The Orthodox Christian Mission Center (OCMC) has been commissioned by the Assembly of Orthodox Bishops of North and Central America to help Orthodox Christians to make disciples of all nations. Among the Turkana of Northern Kenya, OCMC's ministries have helped welcome hundreds of people into the Body of Christ. A new video, "A Journey of Faith," tells the story of how missionaries have supported and encouraged the growth of the Orthodox Church in the previously unreached Turkana people group. A recent mission team that served in Kenya is depicted in the video; members of Antiochian parishes from various regions of the United States participated in the team, which visited the Turkana in the summer of 2012 to offer practical and spiritual help.
For more information please visit OCMC's website or call the Mission Center at 1-877-GO-FORTH.
The Treehouse in Wichita, Kansas, is looking for an Executive Director. Created in 2002 to fill a unique niche, helping economically challenged moms and children with basic necessities and programs, the Treehouse is a Christian-based, not-for-profit organization. The Executive Director is responsible for providing strategic leadership for The Treehouse by working with the Board to establish long-range goals, strategies and policies. The Executive Director is responsible for the administration of the comprehensive Treehouse program, leading its public relations, community relations, and fundraising efforts.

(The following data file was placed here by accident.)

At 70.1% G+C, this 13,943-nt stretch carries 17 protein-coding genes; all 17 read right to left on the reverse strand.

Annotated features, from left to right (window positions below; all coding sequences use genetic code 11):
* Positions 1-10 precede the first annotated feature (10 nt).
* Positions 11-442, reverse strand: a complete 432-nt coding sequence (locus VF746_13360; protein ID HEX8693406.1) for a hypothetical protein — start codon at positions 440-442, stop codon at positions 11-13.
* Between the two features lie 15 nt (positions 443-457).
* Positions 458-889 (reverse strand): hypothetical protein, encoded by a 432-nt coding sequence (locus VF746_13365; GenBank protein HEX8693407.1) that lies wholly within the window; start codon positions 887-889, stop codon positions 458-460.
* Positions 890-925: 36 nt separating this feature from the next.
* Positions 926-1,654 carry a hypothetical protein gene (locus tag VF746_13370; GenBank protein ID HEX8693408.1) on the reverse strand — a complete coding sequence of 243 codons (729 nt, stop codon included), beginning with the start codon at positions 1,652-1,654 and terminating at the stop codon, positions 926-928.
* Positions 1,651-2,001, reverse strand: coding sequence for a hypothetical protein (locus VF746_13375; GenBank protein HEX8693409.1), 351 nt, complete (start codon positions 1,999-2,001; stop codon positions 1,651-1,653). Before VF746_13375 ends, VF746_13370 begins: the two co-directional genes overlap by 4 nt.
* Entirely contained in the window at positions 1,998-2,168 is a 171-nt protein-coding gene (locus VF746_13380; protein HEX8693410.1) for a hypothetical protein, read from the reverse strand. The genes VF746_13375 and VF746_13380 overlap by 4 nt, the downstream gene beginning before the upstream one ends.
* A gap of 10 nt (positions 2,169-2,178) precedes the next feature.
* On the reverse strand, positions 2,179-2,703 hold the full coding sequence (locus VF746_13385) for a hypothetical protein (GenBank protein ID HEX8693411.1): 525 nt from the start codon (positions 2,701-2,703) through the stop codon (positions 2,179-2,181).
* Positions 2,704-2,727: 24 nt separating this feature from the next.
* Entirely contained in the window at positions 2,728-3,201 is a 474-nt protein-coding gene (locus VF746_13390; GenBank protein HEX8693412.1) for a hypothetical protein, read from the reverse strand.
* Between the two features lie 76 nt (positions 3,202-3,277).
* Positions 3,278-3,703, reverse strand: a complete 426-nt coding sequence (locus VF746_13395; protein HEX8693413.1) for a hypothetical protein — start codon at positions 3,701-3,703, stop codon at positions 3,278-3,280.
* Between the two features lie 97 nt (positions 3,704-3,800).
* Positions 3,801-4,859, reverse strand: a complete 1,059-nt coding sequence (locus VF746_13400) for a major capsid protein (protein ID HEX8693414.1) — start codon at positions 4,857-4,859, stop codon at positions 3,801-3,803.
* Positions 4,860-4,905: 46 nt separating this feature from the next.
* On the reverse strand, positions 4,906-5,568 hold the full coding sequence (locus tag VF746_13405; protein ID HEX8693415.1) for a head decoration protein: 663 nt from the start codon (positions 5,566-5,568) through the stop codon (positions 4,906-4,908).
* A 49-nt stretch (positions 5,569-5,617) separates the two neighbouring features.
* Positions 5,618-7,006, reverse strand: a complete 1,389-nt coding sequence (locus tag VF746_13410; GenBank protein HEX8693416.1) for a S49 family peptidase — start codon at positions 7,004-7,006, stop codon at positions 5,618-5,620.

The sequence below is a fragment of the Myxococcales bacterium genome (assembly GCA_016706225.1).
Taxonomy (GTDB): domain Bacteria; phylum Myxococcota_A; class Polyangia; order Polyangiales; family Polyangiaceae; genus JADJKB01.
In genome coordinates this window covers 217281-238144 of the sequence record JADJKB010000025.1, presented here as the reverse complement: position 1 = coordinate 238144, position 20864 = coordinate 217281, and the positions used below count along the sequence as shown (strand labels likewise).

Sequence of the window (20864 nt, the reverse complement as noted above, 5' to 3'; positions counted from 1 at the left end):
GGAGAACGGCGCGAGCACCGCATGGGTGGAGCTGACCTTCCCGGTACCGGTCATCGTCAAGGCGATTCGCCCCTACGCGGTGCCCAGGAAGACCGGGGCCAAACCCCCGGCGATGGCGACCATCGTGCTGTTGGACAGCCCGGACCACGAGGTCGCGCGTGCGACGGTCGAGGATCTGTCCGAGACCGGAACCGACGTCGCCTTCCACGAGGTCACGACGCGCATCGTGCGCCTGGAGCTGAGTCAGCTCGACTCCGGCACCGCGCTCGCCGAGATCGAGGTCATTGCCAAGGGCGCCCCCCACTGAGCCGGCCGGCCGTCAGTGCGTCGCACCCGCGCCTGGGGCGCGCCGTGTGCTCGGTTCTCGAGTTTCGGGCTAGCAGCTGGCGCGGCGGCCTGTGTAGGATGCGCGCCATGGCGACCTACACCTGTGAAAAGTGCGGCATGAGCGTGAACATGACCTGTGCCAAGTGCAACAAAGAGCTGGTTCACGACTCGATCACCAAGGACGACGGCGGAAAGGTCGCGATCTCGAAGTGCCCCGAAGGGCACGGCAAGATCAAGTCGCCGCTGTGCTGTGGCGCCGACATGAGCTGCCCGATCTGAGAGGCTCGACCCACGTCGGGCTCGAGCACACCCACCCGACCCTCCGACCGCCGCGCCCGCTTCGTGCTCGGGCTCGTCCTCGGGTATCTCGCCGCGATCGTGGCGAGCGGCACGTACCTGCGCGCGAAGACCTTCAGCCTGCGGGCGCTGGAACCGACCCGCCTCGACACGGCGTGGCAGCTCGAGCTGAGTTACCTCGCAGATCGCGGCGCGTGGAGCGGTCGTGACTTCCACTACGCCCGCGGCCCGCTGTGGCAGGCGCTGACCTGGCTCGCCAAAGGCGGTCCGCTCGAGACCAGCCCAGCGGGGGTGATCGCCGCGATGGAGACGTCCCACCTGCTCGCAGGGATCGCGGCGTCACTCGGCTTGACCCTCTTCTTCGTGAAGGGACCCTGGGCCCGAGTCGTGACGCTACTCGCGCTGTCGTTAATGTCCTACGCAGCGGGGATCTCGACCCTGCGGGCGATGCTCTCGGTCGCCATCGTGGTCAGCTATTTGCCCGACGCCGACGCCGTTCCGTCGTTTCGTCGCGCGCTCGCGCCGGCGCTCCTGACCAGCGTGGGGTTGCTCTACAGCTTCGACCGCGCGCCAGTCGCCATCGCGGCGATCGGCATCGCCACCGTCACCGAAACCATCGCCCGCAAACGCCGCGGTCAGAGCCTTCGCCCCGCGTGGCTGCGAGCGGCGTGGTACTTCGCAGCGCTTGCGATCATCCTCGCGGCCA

The Treehouse offers compassionate physical and emotional support and positive Christian relationships. It is a special place, created by members of the Orthodox Christian community, especially for moms to receive education guidance and support after their baby is born. Parenting education, spiritual support, diapers and formula, and an inexpensive thrift store with books, toys and clothes are just a few of the resources. The Treehouse provides to women referred to our organization from our approved partners.
Report on Syrian Aid and Needs from Patriarchate of Antioch Dept. of Ecumenical Relations and Development
Samer Laham, Director of the Department of Ecumenical Relations and Development (DERD) of the Patriarchate of Antioch and All the East, has released the latest report on ongoing relief work in Syria, and asks for continued prayers for all Syrian people.
The full report is available in PDF format. The report opens: